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Ghost Orchids to Key Lime Pie

I think I will forget about selling Ghost Orchid books and sell key lime pies instead.  Some very sophisticated research has led me to this conclusion.  One Saturday, I ventured into the arena of the flea market vendors to pitch some "remainders" from a long ago published book.  I had 75 copies in boxes that were left over from a festival I did not attend in 2006.  As a backlist book, I believed they were worth about $5 a piece at this point, the right price for a flea market.

All I needed was a card table with a few marketing posters to draw the crowds.  I did not advertise, actually a little embarassed to be selling books at a flea market.  After all, my books are in brick and morter stores and I should not be on the street.  I have a publisher.  Flea markets are for self-published authors.

The Lions Club Farm Fresh Market was located at a middle school the day I participated, each parking line a designated stall.  I parked my car, opened my trunk, and gathered my table, chair, marketing posters and pile of books to begin selling.  My spot was excellent.  Every entrant who parked at my end of the lot came by my table.  On the other side was a musician with a guitar and a tip jar.  Just beyond him were the fateful pies.

People just did not stop at my display!  If they did, they were more interested in the one copy of Ghost Orchid on display than the books I was there to sell.   Oh, I sold a few of each; but it was no "book signing" fest.  Those were hard won sales with little profit after the negotiating by skilled flea market patrons was done.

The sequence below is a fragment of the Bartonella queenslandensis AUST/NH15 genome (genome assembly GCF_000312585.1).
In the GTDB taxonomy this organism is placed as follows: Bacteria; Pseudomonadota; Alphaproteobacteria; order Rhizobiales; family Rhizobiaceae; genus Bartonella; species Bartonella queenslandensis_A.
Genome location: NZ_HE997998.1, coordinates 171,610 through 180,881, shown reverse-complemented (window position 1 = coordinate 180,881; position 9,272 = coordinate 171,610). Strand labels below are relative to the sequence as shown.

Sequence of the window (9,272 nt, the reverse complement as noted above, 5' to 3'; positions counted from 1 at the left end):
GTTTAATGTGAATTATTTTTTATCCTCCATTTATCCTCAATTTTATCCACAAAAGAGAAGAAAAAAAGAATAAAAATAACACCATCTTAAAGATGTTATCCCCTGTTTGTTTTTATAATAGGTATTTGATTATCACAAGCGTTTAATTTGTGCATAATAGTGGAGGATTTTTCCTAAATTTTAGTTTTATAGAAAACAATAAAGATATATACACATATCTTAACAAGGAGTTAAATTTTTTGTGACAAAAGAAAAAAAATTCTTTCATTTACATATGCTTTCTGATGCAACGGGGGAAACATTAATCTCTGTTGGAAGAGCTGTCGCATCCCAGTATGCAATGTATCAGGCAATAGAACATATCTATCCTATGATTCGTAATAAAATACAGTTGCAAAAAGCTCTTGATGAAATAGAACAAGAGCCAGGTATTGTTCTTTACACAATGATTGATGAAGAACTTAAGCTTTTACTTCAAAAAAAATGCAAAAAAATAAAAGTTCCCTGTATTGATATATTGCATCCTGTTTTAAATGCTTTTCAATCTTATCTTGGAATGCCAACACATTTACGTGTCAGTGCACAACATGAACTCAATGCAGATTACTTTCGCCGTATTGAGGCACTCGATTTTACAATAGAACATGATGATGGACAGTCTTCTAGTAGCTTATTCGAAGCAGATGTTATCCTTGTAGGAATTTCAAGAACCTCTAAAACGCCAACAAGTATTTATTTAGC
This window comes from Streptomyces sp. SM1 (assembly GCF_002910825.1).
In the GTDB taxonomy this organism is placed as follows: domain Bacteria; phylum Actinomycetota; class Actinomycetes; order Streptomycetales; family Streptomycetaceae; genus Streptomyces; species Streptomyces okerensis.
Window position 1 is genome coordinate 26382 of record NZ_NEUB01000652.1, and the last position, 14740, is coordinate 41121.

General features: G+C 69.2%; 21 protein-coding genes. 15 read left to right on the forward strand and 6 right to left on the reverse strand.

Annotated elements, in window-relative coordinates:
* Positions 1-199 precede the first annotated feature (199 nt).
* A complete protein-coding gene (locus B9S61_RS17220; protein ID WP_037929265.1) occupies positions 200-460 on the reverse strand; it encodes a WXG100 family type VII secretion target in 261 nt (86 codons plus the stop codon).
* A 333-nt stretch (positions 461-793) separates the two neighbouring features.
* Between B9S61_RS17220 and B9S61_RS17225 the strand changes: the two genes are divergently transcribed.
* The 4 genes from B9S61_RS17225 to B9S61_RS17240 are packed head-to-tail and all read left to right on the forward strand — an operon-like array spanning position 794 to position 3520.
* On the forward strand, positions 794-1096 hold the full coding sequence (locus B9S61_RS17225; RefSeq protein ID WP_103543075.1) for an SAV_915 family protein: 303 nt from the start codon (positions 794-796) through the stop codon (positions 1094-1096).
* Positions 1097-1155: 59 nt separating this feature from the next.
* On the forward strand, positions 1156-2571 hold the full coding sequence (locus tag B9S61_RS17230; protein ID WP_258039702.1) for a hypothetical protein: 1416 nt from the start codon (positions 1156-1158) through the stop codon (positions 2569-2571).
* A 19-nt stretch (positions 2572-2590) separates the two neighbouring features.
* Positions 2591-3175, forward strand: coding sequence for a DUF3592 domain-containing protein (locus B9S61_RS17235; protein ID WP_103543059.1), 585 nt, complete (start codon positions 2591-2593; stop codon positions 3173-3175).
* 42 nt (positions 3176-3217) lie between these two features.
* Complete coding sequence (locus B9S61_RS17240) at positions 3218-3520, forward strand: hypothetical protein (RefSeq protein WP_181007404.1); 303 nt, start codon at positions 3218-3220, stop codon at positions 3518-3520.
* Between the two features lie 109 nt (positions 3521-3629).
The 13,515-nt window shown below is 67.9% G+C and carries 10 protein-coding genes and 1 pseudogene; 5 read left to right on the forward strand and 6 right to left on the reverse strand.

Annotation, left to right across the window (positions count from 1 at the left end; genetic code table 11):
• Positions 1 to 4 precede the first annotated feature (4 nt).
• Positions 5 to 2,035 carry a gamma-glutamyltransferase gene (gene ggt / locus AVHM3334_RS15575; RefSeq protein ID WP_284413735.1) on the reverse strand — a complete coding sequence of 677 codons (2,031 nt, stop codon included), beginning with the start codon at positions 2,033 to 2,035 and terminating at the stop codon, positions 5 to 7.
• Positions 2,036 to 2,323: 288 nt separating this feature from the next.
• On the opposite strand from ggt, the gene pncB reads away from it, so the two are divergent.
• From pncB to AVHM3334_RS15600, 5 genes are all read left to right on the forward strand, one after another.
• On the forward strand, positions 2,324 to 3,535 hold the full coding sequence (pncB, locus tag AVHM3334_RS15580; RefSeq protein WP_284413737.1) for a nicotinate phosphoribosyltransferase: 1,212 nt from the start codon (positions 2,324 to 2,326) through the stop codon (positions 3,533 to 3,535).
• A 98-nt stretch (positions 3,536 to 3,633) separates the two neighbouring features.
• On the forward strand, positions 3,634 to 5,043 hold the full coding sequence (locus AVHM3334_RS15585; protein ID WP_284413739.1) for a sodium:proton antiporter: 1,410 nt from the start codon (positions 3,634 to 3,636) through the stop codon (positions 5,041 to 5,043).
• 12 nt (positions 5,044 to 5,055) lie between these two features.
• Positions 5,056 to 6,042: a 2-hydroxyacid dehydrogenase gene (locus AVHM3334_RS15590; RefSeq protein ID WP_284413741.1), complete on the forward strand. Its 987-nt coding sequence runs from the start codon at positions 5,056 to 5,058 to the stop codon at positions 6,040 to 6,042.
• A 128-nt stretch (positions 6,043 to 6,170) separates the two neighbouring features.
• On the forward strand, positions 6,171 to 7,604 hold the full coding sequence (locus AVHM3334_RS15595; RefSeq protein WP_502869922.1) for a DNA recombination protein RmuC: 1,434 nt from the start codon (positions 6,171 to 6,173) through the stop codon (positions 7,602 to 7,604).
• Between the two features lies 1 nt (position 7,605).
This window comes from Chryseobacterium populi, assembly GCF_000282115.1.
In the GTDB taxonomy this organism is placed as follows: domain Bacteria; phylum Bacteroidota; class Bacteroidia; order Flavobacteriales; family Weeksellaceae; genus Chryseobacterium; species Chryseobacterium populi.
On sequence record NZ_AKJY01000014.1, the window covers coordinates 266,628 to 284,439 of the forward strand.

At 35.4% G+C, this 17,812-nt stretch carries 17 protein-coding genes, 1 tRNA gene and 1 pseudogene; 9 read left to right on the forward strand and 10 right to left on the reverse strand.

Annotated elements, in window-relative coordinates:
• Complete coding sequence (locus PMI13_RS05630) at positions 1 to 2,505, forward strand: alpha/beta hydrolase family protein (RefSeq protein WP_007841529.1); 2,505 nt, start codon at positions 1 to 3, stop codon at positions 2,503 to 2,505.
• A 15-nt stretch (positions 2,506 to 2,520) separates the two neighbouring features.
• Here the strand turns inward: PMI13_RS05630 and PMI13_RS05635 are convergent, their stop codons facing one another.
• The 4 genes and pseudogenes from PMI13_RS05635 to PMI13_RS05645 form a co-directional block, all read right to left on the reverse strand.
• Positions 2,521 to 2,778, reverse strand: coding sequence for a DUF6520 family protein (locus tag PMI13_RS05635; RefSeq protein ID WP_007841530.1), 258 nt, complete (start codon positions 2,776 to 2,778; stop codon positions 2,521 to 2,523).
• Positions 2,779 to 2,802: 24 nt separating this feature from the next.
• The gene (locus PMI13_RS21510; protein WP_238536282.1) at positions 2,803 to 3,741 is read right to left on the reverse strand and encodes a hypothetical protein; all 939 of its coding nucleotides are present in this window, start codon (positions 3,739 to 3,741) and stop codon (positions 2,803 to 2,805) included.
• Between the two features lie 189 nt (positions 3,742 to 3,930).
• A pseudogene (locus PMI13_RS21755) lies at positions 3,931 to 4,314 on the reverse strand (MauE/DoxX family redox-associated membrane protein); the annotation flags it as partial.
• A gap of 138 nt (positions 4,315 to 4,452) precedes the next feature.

However, the lady with the $7 key lime pies was selling a pie every five minutes.  So were her sons.  She had a line.  The musician had a crowd I thought might buy books, but they headed on over to the key lime pies.  I have never seen so many pies sold in one place.  They had a truck bed with coolers that seemed bottomless as the pies continued to emerge.   By the noon closing, they were down to their last pies that didn't even have whipped cream and were sold for that flat, no negotiation, $7 price. 

From what I understand, the cost of producing the pies is between $1 and $2.  That means a $5 profit on every pie; better than my maximum royalty on an ebook (higher than print books that sell for a bigger retail price than ebooks).

I learned a great lesson that day.  Sell pies.  The aroma, the pleasing appearance and the remarkably good taste (they passed out samples) at a value price create instant impulse purchases.  It's difficult to get the same success with a pile of books from the backlist.  I don't think I could have sold a book every five minutes if they were $1.

Recently, I stopped by the same flea market where I no longer attempt to sell my books.  The musician was there.  The key lime pie lady was still selling a pie every five minutes.  Maybe she has franchises available...maybe in time for Valentine's Day. 

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I've been there

I think I will forget about selling  . . . books and sell key lime pies instead.  

Well, my passion--Chaucer--is not an easy sell. (There's a laugh.)

But I make darned good old-fashioned poundcakes for the church bake sale. They seem to disappear in a flash. Almond, or lemon with raisins. Both good sellers.

Then it's back to Chaucer.  For me, he's irresistible. What can I say?

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Pound Cakes

Ah, the sweet taste of success.  At least you have both!